• Positive-Progression Betting Strategy: This refers to a strategy where you increase your stakes after a win. Oscar’s betting strategy is a type of positive-progression strategy.
  • Negative-Progression Betting Strategy: This is the opposite of positive-progression betting strategy. In this case, you increase the stakes when you’re losing. The martingale betting strategy is a type of negative-progression strategy.

Calling Station

You’re going to encounter many different types of poker players during your ‘career.’ One of the most frustrating types of players is the “calling station.” This refers to a fold-averse player who calls often regardless of their hand strength. They can be a problem, especially if you catch a cold run of cards.

To deal with them effectively;

  • Size up your bets: Calling stations are usually found in low stake games and tend to be pretty inelastic calling ranges. So, if you size up on your bets, you stand a good chance at frustrating them and winning.
  • Don’t bluff too much: If your opponent is making a whole lot of calls, bluffing them is not going to work. Therefore, tone down your bluffing frequency the moment you realize you’re dealing with a calling station.
  • Go for razor-thin value: When facing a calling station, you should be willing to bet for values that would be too marginal against most players.

Heads up poker strategy

A heads up poker game is as exciting as it gets. To win in in such a game, you’ll need to;

  • Stay aggressive: Heads up poker demands aggression from early on. Some aggressive heads up plays include open raising and betting three times the big blind with any face or ace.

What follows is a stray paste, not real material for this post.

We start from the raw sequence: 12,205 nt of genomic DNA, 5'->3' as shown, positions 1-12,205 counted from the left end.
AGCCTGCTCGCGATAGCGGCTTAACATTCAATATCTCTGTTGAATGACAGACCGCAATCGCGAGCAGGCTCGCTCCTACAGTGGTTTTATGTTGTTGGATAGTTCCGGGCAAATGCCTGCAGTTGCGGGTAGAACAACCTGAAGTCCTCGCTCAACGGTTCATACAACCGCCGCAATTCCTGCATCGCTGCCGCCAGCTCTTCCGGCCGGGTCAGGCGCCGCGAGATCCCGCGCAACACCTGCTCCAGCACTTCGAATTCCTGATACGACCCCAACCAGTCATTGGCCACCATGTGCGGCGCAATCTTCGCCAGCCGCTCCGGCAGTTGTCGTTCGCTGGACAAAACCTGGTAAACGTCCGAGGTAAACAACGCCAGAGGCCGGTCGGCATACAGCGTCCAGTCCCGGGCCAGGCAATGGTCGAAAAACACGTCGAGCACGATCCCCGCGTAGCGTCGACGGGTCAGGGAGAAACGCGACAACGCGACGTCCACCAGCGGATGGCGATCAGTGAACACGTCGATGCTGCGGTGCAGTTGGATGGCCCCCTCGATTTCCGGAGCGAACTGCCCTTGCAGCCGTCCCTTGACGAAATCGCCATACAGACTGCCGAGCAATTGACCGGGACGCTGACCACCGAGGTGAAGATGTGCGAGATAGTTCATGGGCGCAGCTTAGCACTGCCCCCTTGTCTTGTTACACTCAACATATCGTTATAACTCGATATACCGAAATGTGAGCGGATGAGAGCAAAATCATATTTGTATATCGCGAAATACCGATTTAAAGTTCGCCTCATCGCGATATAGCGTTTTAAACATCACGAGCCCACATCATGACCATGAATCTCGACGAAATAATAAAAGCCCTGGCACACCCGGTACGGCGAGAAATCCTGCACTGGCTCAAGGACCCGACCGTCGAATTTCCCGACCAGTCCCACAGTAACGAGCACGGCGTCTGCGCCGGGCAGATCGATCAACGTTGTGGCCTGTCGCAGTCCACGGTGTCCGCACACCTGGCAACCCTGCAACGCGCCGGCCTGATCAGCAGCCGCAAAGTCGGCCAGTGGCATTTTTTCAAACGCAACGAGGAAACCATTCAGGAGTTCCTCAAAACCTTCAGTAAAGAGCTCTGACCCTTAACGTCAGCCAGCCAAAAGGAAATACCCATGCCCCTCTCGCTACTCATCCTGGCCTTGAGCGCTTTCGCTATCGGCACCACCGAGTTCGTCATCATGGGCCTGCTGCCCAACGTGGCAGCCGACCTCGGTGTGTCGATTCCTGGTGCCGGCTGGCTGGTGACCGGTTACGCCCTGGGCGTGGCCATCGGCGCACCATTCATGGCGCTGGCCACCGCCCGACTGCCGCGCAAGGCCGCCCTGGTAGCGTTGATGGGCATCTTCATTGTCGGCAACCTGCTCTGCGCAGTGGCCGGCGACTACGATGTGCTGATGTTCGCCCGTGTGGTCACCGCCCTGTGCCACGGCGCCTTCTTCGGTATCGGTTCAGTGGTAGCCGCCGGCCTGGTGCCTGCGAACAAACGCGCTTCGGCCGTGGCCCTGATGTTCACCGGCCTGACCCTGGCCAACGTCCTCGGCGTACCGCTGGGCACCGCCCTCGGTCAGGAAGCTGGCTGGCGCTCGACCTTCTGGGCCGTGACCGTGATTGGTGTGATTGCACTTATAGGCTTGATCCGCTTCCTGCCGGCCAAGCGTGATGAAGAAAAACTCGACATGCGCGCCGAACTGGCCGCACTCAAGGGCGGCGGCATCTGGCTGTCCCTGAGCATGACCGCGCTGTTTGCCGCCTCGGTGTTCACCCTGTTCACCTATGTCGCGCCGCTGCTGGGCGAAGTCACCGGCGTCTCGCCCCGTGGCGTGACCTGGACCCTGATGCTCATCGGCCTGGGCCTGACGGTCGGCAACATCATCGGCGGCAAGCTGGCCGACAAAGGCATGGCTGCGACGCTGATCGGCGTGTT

• Assess your opponent: You also need to know the mindset of your opponent. Are they also playing aggressively, or are they conservative? This helps you tailor your approach.
  • Bluff catching: If your opponent is too aggressive, you should resort to bluff catching. This means allowing them to run the show. You, on the other hand, bet to stay in the hand.

Three card poker strategy

Three card poker is relatively simple to understand and play. However, strategies will still help you become a player. Generally, you want to;

  • Bet whenever you have Queen-6-4 or better and anytime your hand is Q-7 or better regardless of your third card.
  • If your high card is a jack or lower, fold regardless of how high your other two cards are.
  • Take advantage of optional bonus wagers; the pair plus bonus and the 6 card bonus.
  • For the pair plus bonus, you win if you’re dealt a pair or better in your three cards.
  • You win the 6 card bonus if you can make a poker hand of three of a kind or better after combining the three cards in your hands and the three cards in the dealer’s hands.

Advanced poker strategy

Here are some really important poker tips that should help you as an advanced player.

Use non-made hands with backdoor flush draws to bluff

When you have position on your opponent and an unpaired hand with a backdoor flush draw, you should consider betting. Backdoor flush draws are are effective bluffs on the turn when;